The Central Bank of Namibia said it expected the domestic economy to fall into a deeper contraction of 1.7% during 2019, down from its initial estimate of 0.3% positive growth in April.
The central bank said the economy was expected to recover to positive growth of 0.8% and 1.2% in 2020 and 2021, respectively. The projected 1.7% contraction of 1.7% for 2019 represents a further deterioration from a mild contraction of 0.1% in 2018, according to preliminary estimates by the Namibia Statistics Agency.
The central bank said the expected deeper contraction during the year would be in line with a devastating drought now afflicting Namibia as well as anticipated contractions in major sectors such as diamond mining and wholesale and retail trade.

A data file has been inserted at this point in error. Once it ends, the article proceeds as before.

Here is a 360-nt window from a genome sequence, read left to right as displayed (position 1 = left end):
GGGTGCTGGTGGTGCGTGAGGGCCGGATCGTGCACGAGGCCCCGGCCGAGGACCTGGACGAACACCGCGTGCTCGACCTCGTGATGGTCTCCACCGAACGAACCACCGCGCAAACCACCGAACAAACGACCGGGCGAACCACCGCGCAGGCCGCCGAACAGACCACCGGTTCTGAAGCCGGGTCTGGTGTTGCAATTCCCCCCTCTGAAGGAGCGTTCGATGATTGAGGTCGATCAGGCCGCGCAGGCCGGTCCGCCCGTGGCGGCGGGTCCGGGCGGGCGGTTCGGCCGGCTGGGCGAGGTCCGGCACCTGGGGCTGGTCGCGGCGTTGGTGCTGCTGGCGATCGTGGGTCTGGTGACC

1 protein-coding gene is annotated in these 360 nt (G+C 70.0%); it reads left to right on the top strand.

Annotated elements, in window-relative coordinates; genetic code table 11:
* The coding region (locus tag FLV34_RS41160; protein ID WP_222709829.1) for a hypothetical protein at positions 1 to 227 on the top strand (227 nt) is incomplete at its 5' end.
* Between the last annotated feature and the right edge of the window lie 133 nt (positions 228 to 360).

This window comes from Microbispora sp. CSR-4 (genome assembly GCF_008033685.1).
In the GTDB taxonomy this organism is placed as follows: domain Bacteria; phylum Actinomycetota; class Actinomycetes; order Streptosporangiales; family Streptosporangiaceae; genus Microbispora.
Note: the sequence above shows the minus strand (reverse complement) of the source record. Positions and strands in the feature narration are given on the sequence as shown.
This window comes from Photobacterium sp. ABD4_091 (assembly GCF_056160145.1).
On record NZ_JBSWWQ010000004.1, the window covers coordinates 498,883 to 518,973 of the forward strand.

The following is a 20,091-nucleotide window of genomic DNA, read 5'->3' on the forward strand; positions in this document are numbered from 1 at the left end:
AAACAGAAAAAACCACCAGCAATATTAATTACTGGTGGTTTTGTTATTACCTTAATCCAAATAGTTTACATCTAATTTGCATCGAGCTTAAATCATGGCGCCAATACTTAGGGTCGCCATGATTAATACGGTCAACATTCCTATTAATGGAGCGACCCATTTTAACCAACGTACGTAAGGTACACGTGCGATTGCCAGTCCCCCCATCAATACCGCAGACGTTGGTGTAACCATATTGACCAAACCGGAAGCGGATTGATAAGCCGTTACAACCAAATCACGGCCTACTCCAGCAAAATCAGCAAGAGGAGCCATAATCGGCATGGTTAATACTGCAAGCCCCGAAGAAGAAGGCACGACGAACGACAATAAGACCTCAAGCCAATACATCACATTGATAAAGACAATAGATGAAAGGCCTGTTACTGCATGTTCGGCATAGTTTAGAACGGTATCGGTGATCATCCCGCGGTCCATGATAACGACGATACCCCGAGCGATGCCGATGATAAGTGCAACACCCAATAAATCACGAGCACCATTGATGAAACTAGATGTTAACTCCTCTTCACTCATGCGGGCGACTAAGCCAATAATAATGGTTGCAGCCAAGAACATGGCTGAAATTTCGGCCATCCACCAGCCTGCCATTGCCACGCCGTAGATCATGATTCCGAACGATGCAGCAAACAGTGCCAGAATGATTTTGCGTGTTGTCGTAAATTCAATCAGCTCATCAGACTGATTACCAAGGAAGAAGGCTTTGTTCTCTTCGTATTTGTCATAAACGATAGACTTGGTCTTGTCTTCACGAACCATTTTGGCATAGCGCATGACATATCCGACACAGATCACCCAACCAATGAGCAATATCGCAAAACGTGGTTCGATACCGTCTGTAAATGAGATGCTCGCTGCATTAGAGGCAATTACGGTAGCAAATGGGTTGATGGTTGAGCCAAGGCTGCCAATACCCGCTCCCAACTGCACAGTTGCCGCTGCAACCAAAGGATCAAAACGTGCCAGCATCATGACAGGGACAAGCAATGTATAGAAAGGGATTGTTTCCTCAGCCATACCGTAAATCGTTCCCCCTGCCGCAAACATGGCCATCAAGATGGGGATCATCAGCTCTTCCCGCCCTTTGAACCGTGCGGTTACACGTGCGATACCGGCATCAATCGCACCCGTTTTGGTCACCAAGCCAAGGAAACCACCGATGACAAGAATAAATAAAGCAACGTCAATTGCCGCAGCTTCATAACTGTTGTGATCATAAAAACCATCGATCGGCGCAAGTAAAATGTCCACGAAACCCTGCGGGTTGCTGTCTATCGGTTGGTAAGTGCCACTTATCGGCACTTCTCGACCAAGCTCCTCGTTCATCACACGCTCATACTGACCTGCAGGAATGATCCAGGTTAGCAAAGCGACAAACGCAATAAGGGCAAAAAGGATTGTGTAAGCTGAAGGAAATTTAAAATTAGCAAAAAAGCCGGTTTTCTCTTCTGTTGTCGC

A likely reduced contraction in the construction sector would ease the drag on overall growth when compared to the last two years, but its impact will be offset by weaknesses in other sectors during 2019, it said.
Risks to the domestic economic outlook include the persistently low uranium price and unpredictable rainfall. Low uranium prices continue to adversely impact the prospects for uranium mining in Namibia, while erratic rainfall may continue to cripple agricultural output beyond 2019.
“Furthermore, the China-US trade tensions may negatively affect the demand for Namibian minerals and products,” the central bank said in a statement.
The bank recently cut its benchmark interest rate for the first time in two years as part of efforts to boost the economy, which has already suffered two years of negative growth, a first since independence from South Africa in 1990.